- Associated Press - Monday, December 7, 2015

DALLAS (AP) - More than 70 years after it led Allied aircraft during the D-Day invasion, the C-47 That’s All Brother is being readied for its new home in Dallas.

Before it can fly to Texas, the historic World War II airplane is being resurrected from a Wisconsin aircraft boneyard, where it was discovered last year by an aviation buff.

“As soon as the news broke, there was a lot of interest from museums and aircraft collectors all around the world,” Adam Smith, the Commemorative Air Force’s executive vice president for strategic development, told The Dallas Morning News (http://bit.ly/1OyzJ6u). “The first thing that we had to do was to persuade them that the CAF was the best organization and the best home for the aircraft.”

The C-47 will be an anchor airplane for the CAF museum at Dallas Executive Airport planned to open by the end of the decade. If all goes well, the plane will be airworthy in about nine months. It will be based at Executive Airport, already home to CAF administration. The plane will be displayed for events and airshows.

That’s All Brother is an important example of the World War II workhorse, said Thomas Allen, curator of the University of Texas at Dallas Aviation Collection.

“Since it was the lead invasion aircraft, I would say it is an important artifice of World War II and would be worth restoring and having as a display,” Allen said.

The CAF was selected to buy That’s All Brother based on its reputation for preserving World War II aircraft, Smith said. Somewhat like a sports transaction, the purchase was an “overall deal” valued at $600,000, an amount that included another C-47 from the CAF inventory.

“They had some pretty lucrative offers from private collectors,” Smith said. “We wanted to make the case that this aircraft really should be put to an educational use and be something that was very visible.”

Smith estimates the restoration will cost about $1.5 million. The CAF has raised about $900,000.

“It’s somewhere between derelict and flyable,” Smith said.

One of That’s All Brother’s post-military owners added a metal cargo liner and insulation that trapped moisture and corroded the fuselage.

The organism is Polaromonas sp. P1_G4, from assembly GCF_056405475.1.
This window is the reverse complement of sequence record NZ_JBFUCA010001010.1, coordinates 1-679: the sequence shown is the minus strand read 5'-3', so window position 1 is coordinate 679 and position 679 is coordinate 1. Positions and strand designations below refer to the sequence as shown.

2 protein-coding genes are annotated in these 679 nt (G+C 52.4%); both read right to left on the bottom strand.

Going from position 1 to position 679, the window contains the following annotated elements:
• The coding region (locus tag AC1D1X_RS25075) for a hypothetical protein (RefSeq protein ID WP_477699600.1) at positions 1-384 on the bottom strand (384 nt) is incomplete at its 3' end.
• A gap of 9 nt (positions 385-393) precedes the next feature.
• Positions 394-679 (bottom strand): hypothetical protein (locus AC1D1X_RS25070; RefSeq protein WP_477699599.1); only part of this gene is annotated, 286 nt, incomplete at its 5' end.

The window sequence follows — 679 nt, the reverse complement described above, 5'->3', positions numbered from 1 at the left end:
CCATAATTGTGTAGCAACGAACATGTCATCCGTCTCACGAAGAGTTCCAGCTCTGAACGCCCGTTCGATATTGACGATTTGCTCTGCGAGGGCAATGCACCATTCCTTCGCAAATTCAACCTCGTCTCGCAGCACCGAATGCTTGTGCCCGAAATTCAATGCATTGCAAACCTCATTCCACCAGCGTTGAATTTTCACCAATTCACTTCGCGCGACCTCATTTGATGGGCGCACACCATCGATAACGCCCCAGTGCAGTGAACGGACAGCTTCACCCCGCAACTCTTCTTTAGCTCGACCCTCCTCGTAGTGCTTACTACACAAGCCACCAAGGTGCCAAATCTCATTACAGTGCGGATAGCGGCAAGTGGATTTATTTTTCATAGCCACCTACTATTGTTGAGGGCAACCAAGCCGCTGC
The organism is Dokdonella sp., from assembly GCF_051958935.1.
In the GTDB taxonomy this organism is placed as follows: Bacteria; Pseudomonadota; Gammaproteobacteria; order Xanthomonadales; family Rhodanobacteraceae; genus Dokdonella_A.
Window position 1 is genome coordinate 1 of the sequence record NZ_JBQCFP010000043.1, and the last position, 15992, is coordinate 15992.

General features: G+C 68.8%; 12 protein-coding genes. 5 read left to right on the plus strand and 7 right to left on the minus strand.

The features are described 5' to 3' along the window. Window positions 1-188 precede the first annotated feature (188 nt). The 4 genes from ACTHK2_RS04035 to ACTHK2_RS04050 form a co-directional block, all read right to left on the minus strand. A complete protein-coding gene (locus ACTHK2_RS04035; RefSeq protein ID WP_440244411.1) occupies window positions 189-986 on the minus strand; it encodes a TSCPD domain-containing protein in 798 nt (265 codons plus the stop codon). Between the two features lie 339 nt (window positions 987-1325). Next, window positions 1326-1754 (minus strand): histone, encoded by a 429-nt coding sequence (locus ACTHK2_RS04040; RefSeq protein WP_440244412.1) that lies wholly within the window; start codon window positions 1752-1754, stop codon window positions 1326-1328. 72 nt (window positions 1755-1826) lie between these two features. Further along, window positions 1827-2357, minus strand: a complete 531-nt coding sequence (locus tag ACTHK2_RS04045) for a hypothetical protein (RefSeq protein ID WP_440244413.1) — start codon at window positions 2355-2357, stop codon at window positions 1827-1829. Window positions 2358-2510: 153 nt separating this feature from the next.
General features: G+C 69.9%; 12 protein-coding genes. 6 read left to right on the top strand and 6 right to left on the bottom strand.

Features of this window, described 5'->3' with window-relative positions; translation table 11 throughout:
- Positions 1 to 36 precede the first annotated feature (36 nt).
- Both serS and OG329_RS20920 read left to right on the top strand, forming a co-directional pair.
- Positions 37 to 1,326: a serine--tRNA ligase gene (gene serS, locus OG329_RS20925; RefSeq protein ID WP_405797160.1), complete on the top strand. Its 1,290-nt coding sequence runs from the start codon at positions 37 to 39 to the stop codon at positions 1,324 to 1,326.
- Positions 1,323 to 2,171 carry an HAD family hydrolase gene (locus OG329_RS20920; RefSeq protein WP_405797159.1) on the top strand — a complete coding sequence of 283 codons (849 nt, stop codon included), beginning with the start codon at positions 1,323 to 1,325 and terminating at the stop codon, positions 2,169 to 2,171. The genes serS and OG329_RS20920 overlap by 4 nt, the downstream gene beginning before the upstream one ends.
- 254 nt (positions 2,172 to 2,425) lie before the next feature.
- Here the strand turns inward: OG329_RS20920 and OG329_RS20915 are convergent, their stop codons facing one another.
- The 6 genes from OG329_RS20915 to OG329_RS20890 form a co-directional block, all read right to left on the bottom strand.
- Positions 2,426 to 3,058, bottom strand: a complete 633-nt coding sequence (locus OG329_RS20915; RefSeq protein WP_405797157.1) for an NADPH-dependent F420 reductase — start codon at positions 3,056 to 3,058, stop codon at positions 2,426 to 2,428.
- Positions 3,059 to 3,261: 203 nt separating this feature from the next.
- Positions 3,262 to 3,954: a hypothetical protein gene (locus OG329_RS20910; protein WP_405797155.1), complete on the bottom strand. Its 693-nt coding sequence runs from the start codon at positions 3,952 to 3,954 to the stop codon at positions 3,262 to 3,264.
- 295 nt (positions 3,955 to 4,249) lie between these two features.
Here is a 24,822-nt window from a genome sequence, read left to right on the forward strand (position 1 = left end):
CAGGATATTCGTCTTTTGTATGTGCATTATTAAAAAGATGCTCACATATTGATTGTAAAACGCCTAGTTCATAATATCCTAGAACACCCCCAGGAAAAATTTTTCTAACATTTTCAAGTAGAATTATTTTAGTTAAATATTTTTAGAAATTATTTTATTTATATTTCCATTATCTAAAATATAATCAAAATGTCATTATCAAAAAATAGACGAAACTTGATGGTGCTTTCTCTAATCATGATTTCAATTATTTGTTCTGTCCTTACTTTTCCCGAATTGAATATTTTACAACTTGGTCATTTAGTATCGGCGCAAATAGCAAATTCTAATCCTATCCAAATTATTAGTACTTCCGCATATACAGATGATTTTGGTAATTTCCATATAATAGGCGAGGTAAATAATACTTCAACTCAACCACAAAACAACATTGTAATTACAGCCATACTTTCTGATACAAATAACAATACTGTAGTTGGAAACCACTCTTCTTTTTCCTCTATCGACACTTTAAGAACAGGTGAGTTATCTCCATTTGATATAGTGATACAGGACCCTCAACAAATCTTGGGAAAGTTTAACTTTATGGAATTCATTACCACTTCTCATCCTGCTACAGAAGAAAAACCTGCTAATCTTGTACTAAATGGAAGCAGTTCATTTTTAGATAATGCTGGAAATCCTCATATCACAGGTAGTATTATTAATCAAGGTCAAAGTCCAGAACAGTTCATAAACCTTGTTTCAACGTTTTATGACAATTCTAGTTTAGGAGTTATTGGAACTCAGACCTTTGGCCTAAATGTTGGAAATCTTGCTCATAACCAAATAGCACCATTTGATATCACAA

“That’s probably going to cost us six months and roughly $400,000 to fix that corrosion,” Smith said.

While the corrosion was a setback, the restorers also had a stroke of luck in their effort to bring the plane as close to its D-Day configuration as possible - paint, seats and electronics. A collector had spent several years assembling the interior to create a D-Day C-47 like That’s All Brother. That plane, however, was sold to an enthusiast who didn’t want the equipment.

“So they removed all this historic stuff - the seats and all of the navigator’s station and the radio equipment - it was all pulled out of this airplane and put in crates,” Smith said. “We were able to negotiate the purchase of that, so it was a huge bonus for us.”

The restorers are still looking for a few rare pieces, including the airborne radar.

“That’s the biggie,” Smith said. “We know they are out there because, after the war, they were used on the ground . for weather stations. We’re hoping somebody . has one of these in their garage somewhere.”

The CAF hopes to restore and preserve the C-47 so that it will still be flying for the 100th D-Day anniversary in 2044.

That’s All Brother has at least two Dallas connections.

David Daniel Jr., former UTD president and current UT System deputy chancellor, was a young man when he learned his father piloted the plane on D-Day.

“My mother told me,” Daniel said. “The front page of the Birmingham, Ala., newspaper said, ‘Local Boy Leads Invasion,’ or something to that effect. She always saved that newspaper.”

Daniel didn’t ask his father about the mission before he died.

“I suspect if I asked him about it he would have immediately shrugged it off and said, ‘Ah, I don’t have anything to say about that,’” Daniel said.

That’s All Brother stopped at Dallas Love Field on its journey to England from Tulsa, where it had been built by the Douglas Aircraft Co. and equipped with top-secret, ground-following radar.

“That journey means almost unquestionably it was flown by a woman,” Smith said. “The largest WASP unit, Women Airforce Service Pilots, was based at Love Field.”

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Information from: The Dallas Morning News, http://www.dallasnews.com

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